Hope is optimistic. Hope creates courage. Hope fosters healing. Hope dispels fear. Hope supplies fortitude and persistence. Blind Helen Keller said, “Optimism is the faith that leads to achievement. Nothing can be done without hope and confidence.”
But what about those among us – our family, our friends, even our selves – who see no hope for the future, feel no sense of expectation but instead see only more of the drudgery they have lived with in life, the continual uphill climb with no rest along the way, no way out of an unbearable situation? A relationship, prison, an addiction, an illness, poverty, a loss. I think we all know that for these discouraged and depressed ones this week, among all weeks of the year, is the final straw. Everyone seems happy and contented, planning new goals, possible changes, new adventures – everyone except them, except “me”.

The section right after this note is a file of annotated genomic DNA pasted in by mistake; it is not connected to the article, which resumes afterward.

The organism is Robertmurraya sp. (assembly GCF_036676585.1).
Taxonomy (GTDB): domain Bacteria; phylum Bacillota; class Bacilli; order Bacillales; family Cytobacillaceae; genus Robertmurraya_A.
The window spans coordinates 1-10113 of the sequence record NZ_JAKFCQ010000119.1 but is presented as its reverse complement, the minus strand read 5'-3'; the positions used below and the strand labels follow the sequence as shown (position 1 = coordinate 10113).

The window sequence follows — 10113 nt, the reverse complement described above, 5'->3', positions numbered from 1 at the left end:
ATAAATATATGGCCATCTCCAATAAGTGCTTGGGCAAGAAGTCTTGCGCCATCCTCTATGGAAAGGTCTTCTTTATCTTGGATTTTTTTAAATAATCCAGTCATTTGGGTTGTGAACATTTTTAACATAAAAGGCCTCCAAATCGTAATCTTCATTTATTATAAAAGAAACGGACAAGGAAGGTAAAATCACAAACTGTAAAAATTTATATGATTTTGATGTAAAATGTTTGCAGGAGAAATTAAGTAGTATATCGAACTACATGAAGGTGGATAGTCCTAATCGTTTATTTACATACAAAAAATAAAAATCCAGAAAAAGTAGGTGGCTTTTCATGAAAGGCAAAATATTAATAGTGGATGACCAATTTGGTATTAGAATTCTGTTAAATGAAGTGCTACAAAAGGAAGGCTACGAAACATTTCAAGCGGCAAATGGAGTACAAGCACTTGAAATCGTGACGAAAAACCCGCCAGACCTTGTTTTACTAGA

Eight months before our son’s death, he saw a friend overdose and die during the holidays. It was the impetus for him to seek help and go through withdrawals from heroin one more time with the hope that he would be free forever from his addiction. It was a realistic hope – if we had understood what he knew: he needed medication to help him achieve that long-term goal. We had hopes but they were based on mis-information and faulty assumptions. Eight months later we realized our mistake.